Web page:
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Majority of stillbirth cases remain unexplained, suggesting post mortem investigation needs to be refined, GOSH research finds
Analysis by a Great Ormond Street Hospital (GOSH) led team looking at the effectiveness of different elements of the post mortem process shows that, despite full standard investigation, in the majority of cases of stillbirth the cause remains unknown. The papers highlight the need for further research to improve post mortem techniques to better detect a cause of death.
The findings, published in the Journal of the American Geriatrics Society, come from the first systematic review of studies focused on oral health and cognition.
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A special statistical series in the journal Obesity identifies common scientific and statistical errors in obesity-relate studies, challenges assumptions about weight loss, and calls for increased application of control arms in obesity intervention studies.
A large study from Japan found that cancer patients who died at home tended to live longer than those who died in hospitals. Published early online in CANCER, a peer-reviewed journal of the American Cancer Society, the findings suggest that oncologists should not hesitate to refer patients for home-based palliative care simply because less medical treatment may be provided.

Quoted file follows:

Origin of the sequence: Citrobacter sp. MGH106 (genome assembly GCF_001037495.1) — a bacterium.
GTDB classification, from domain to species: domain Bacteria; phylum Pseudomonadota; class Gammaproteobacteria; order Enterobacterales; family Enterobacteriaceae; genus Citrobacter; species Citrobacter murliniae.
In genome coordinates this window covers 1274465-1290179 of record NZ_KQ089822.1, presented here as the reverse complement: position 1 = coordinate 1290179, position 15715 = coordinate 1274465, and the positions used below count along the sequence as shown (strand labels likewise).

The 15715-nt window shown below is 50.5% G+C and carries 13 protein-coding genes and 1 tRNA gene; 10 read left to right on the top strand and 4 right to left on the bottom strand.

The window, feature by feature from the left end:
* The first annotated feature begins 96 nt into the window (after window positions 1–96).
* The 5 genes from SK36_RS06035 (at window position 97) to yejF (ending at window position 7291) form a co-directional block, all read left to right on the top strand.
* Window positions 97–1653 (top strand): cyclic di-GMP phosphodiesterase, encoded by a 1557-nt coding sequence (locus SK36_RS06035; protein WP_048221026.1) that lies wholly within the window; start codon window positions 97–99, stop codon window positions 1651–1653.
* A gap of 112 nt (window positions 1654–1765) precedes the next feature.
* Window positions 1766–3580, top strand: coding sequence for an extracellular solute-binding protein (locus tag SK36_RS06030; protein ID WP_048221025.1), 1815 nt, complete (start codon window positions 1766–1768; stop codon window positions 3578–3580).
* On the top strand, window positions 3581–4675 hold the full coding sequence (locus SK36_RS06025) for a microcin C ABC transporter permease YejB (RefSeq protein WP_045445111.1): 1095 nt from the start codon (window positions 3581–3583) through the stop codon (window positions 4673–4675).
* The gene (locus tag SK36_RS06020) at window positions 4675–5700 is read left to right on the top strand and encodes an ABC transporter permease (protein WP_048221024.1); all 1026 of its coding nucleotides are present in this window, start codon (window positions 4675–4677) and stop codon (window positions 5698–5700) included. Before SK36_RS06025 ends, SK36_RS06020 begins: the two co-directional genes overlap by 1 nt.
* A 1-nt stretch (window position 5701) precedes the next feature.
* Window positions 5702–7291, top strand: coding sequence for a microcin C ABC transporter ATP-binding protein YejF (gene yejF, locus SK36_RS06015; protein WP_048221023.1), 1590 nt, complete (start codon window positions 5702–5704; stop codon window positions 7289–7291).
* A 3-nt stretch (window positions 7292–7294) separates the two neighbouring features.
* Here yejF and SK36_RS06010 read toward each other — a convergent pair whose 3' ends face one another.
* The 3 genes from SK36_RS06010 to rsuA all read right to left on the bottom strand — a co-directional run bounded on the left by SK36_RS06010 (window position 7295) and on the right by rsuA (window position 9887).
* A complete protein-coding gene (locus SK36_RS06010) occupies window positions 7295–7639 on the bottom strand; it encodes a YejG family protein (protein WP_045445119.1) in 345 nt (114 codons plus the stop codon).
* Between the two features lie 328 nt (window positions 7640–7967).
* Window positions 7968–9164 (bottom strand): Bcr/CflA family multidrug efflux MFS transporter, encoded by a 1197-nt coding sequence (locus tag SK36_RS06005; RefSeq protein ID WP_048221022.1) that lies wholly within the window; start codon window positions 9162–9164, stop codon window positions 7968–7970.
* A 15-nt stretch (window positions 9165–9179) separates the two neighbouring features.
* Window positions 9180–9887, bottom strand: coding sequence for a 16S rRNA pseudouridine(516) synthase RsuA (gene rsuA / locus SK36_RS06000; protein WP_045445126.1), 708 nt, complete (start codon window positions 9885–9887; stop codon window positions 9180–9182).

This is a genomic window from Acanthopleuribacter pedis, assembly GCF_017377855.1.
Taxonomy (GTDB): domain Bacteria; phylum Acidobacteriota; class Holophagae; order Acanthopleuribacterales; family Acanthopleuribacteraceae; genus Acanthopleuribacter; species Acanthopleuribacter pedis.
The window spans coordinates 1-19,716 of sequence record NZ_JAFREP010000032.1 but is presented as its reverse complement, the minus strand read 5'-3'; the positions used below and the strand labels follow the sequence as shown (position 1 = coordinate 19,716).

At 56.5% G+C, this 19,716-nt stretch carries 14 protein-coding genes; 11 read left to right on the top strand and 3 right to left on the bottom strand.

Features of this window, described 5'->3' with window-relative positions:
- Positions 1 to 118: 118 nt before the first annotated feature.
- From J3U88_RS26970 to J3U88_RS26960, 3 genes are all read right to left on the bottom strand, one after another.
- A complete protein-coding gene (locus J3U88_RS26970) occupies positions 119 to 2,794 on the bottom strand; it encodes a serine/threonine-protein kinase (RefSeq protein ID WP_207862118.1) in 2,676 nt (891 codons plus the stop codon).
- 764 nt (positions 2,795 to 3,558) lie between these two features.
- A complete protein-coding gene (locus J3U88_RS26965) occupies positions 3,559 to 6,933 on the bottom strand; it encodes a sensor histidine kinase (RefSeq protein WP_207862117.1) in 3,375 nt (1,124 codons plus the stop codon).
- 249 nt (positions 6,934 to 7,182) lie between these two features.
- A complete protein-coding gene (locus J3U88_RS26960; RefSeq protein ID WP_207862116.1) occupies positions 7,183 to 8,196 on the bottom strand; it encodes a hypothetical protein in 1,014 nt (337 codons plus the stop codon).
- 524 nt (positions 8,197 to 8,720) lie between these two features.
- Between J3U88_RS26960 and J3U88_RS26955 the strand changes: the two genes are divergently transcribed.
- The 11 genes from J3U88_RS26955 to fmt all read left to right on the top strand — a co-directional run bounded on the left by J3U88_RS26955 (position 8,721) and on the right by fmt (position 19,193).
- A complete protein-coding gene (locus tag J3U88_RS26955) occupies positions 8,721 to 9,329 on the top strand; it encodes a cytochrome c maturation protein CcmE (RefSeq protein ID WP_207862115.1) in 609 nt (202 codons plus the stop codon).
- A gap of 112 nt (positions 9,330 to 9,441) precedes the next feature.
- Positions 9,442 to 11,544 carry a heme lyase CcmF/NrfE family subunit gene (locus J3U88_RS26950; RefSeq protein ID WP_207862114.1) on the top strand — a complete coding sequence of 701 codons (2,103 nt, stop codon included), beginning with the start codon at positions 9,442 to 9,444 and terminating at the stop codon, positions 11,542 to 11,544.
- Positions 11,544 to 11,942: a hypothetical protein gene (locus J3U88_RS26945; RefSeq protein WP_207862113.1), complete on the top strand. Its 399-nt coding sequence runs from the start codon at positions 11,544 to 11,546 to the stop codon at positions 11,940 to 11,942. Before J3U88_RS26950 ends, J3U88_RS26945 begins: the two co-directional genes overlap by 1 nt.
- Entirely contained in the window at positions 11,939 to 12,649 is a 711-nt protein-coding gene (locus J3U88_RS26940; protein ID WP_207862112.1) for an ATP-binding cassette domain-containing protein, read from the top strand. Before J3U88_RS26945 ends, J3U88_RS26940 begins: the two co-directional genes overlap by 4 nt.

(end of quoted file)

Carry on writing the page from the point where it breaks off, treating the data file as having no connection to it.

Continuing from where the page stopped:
New research indicates that curcumin—a substance in turmeric that is best known as one of the main components of curry powder—may help fight drug-resistant tuberculosis. In Asia, turmeric is used to treat many health conditions and it has anti-inflammatory, antioxidant, and perhaps even anticancer properties.
In a study of more than 8,000 adults, those with a chronic health condition such as diabetes or asthma were more likely to report psychological distress and functional impairment if they were residents of poor or middle-income households. There was no significant association between chronic disease and distress for individuals from higher-income households.
Ultrasound-estimated percent intramuscular fat of muscles in the lower extremity was inversely associated with physical activity level and positively associated with body mass index in a recent study.
The effectiveness of e-cigarettes as a smoking substitute will likely rely on whether they can consistently provide the amount of nicotine a smoker needs to resist the desire to return to traditional cigarettes.
United States’ out-of-hospital births increased to nearly 60,000 in 2014, continuing a decade-long increase. Data from the National Center for Health Statistics indicates that out-of-hospital births increased from 0.87% of US births in 2004 to 1.50% in 2014, an increase of 72%. Out-of-hospital birth rates increased for all race/ethnic groups, but most rapidly for non-Hispanic white women.
Researchers have developed a tool to not only model the underlying disease mechanisms of glaucoma, but also to help discover and test new pharmacological strategies to combat the neurodegeneration that occurs in patients with glaucoma.